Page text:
Make Your Workplace Safer from Violence
Posted on Friday, February 15, 2019 Share
Workplace violence isn't just limited to high-risk jobs such as police officers, taxi drivers and late night convenience store clerks.
Some employers have tried testing to gauge the propensity for violence in applicants or employees.
But the effectiveness is questionable and testing can set the stage for lawsuits claiming defamation of character, emotional distress, or invasion of privacy. Individuals with mental disabilities may argue discrimination under the Americans With Disabilities Act and related state laws.
Until accurate testing is developed and medical experts agree on uniform standards, employers must rely on gut reactions and background checks to evaluate individuals.
Check But Don't Ask
You can run a criminal record check to see if an applicant was ever convicted of a crime. But it's illegal to ask about a criminal arrest, which only means a person was suspected of a crime.
Violence can happen anywhere. Workplace violence occurs at all types of businesses including factories, hospitals, engineering firms, advertising agencies and colleges. Every year, nearly two million American workers report being victimized by workplace violence, and many more incidents go unreported. Overall, workplace violence costs employers more than $120 billion a year, according to estimates by the National Institute for Occupational Safety and Health (NIOSH).
The most recent records by the Bureau of Labor Statistics say workplace homicides rose by 2% to 417 cases in 2015, with shootings increasing by 15%. The 354 shootings in 2015 represented the first increase since 2012.
The annual cost to American companies is estimated at $120 billion a year when taking into account lost productivity, increased insurance premiums for workers' compensation, disability insurance, employee absence and rising turnover.
Add to that your company's legal liability for the acts. The federal Occupational Safety and Health Act requires employers to provide a workplace free from hazards that cause harm or death. Some states and localities have similar laws.
A company can be liable under the common law tort theories of "Negligent Hire" and "Negligent Retention." These principles state that an employer has a duty to exercise reasonable care when hiring and retaining employees. If you know — or have reason to know — that an employee is dangerous, you're obliged to keep that individual away from other employees and the public.
Juries have assessed enormous compensatory damages for pain and suffering, and there's no cap on the amount of punitive damages that can be awarded.
It's in your company's best interests to be proactive. Consult with your attorney about your policies, procedures, handbook and training. Here are some steps to consider to help reduce danger at your company:
Set up a policy. There should be a written ban against violence in your employee handbook. All employees should be made aware of the policy and should sign an acknowledgment that they understand it. Outline the consequences of a violation, including discharge and what the company will do in the case of violence, including a prompt investigation and resolution of all claims.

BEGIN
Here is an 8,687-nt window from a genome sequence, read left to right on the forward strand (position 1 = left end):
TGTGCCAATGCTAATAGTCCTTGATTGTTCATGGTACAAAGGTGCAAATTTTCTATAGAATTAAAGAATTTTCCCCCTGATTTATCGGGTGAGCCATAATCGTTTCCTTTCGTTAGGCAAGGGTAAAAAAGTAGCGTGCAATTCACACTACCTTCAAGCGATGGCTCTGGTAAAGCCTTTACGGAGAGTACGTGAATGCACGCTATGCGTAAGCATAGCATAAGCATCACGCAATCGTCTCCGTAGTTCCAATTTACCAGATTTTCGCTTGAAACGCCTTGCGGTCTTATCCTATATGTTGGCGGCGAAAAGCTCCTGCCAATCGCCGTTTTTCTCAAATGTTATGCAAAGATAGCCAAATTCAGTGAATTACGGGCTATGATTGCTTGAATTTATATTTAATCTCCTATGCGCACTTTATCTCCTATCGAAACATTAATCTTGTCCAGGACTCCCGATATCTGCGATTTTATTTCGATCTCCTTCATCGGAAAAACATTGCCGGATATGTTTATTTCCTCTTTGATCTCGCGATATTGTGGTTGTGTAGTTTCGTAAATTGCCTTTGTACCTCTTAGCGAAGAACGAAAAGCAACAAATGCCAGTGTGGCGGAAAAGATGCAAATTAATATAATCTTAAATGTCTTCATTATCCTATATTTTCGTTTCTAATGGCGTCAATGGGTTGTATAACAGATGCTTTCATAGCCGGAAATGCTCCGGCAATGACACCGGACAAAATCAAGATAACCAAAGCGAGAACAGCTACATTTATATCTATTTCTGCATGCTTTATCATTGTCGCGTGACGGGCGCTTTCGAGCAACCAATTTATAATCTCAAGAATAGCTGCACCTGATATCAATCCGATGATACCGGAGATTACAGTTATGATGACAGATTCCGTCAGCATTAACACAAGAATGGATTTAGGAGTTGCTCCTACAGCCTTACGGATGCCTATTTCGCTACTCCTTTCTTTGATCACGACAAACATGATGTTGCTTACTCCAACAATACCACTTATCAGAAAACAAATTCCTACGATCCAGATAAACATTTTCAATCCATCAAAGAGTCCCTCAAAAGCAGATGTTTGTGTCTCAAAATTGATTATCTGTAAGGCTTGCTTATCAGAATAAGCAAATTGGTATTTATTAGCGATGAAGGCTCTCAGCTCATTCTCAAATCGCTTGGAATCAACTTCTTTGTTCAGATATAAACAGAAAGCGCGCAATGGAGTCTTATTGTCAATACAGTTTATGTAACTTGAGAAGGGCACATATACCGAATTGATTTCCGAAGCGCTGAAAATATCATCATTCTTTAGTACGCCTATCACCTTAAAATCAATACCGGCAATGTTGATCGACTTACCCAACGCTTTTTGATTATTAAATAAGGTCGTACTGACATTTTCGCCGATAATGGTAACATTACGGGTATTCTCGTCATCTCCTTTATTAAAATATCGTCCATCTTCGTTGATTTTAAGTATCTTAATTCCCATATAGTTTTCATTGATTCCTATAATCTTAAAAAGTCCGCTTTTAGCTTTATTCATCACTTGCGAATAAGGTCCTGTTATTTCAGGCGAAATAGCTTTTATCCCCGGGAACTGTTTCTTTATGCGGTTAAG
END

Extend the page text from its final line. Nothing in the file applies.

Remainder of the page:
Screen applicants. All potential hires should undergo an extensive interview, with special attention given to information on the application form. All prospective hires should be required to sign waivers for police, background and reference checks. And the checks should be completed. Whenever possible, obtain credit reports and other relevant information before you offer someone a job.
When hiring, inform finalists that your organization doesn't tolerate abusive or violent behavior by employees. Make it clear that under no circumstances will you tolerate a violent threat, abusive or insulting language, or violent behavior toward co-workers, managers, supervisors, customers, or visitors in the workplace.
Involve everyone. Many violent acts go unreported, so employees should feel comfortable reporting incidents or threats. Set up an easy — and possibly anonymous — way to report incidents, even if you involve an outside call center rather than having employees go through human resources. If a staff member has obtained a restraining order against someone, be sure your security staff knows about it.
Evaluate periodically. Employees' job performance should be evaluated regularly, particularly when duties change. Demotions, discharges and disciplinary actions should be monitored for any display of violent tendencies. And exit interviews are a must.
Educate and counsel. Teach employees to know what conduct is acceptable. Tell them what to do in the event of violence and provide immediate counseling to victims and perpetrators. Problem employees should have access to an Employee Assistance Program.
Bolster security. Install security measures such as video surveillance, guards, extra lighting and "panic" boxes. No employee should be scheduled to work alone. Provide escorts to remote parking lots and, if necessary, to a staffer's home. Minimize access to buildings by providing ID badges and electronic keys.
Plan a response. Document facts about violent incidents, actions taken, and the rationale for the actions. After a violent incident, organize a plan for dealing with the police and the media, for contacting a victim's relatives and for handling employee relations.
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Disclaimer: The information contained in Dulin, Ward & DeWald’s blog is provided for general educational purposes only and should not be construed as financial or legal advice on any subject matter. Before taking any action based on this information, we strongly encourage you to consult competent legal, accounting or other professional advice about your specific situation. Questions on blog posts may be submitted to your DWD representative.